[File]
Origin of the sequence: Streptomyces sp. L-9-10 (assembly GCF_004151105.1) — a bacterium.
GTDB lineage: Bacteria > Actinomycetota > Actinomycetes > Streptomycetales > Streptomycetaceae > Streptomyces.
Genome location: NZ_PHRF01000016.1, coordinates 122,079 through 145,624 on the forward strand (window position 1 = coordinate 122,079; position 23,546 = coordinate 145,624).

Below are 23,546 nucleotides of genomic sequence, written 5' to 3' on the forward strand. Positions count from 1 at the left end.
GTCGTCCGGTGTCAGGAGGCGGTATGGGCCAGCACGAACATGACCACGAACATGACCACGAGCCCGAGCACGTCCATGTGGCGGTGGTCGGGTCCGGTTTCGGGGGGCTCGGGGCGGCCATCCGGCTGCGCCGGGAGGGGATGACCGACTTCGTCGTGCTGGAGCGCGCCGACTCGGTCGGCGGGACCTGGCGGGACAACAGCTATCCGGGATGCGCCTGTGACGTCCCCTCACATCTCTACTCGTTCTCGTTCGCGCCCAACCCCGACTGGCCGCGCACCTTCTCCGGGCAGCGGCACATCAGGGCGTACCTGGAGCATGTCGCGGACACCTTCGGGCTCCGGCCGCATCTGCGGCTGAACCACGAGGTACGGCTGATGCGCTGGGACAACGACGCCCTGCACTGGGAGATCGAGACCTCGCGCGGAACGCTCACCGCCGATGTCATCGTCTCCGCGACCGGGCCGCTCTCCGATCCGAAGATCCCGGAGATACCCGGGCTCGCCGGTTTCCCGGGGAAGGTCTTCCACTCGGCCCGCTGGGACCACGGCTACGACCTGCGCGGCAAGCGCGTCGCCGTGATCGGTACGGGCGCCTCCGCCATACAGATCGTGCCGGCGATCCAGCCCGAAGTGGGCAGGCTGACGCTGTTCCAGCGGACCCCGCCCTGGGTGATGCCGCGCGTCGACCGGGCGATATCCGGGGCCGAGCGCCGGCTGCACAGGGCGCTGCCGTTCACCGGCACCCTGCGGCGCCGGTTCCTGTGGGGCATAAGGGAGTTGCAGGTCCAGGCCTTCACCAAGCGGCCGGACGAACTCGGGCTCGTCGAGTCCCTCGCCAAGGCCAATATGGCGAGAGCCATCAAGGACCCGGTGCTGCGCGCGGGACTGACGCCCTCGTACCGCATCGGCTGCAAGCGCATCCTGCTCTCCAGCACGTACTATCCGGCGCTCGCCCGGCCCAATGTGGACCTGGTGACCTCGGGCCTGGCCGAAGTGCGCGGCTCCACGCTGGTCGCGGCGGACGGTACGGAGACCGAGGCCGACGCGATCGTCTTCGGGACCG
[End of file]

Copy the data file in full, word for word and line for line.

Origin of the sequence: Streptomyces sp. L-9-10 (assembly GCF_004151105.1) — a bacterium.
GTDB lineage: Bacteria > Actinomycetota > Actinomycetes > Streptomycetales > Streptomycetaceae > Streptomyces.
Genome location: NZ_PHRF01000016.1, coordinates 122,079 through 145,624 on the forward strand (window position 1 = coordinate 122,079; position 23,546 = coordinate 145,624).

Below are 23,546 nucleotides of genomic sequence, written 5' to 3' on the forward strand. Positions count from 1 at the left end.
GTCGTCCGGTGTCAGGAGGCGGTATGGGCCAGCACGAACATGACCACGAACATGACCACGAGCCCGAGCACGTCCATGTGGCGGTGGTCGGGTCCGGTTTCGGGGGGCTCGGGGCGGCCATCCGGCTGCGCCGGGAGGGGATGACCGACTTCGTCGTGCTGGAGCGCGCCGACTCGGTCGGCGGGACCTGGCGGGACAACAGCTATCCGGGATGCGCCTGTGACGTCCCCTCACATCTCTACTCGTTCTCGTTCGCGCCCAACCCCGACTGGCCGCGCACCTTCTCCGGGCAGCGGCACATCAGGGCGTACCTGGAGCATGTCGCGGACACCTTCGGGCTCCGGCCGCATCTGCGGCTGAACCACGAGGTACGGCTGATGCGCTGGGACAACGACGCCCTGCACTGGGAGATCGAGACCTCGCGCGGAACGCTCACCGCCGATGTCATCGTCTCCGCGACCGGGCCGCTCTCCGATCCGAAGATCCCGGAGATACCCGGGCTCGCCGGTTTCCCGGGGAAGGTCTTCCACTCGGCCCGCTGGGACCACGGCTACGACCTGCGCGGCAAGCGCGTCGCCGTGATCGGTACGGGCGCCTCCGCCATACAGATCGTGCCGGCGATCCAGCCCGAAGTGGGCAGGCTGACGCTGTTCCAGCGGACCCCGCCCTGGGTGATGCCGCGCGTCGACCGGGCGATATCCGGGGCCGAGCGCCGGCTGCACAGGGCGCTGCCGTTCACCGGCACCCTGCGGCGCCGGTTCCTGTGGGGCATAAGGGAGTTGCAGGTCCAGGCCTTCACCAAGCGGCCGGACGAACTCGGGCTCGTCGAGTCCCTCGCCAAGGCCAATATGGCGAGAGCCATCAAGGACCCGGTGCTGCGCGCGGGACTGACGCCCTCGTACCGCATCGGCTGCAAGCGCATCCTGCTCTCCAGCACGTACTATCCGGCGCTCGCCCGGCCCAATGTGGACCTGGTGACCTCGGGCCTGGCCGAAGTGCGCGGCTCCACGCTGGTCGCGGCGGACGGTACGGAGACCGAGGCCGACGCGATCGTCTTCGGGACCG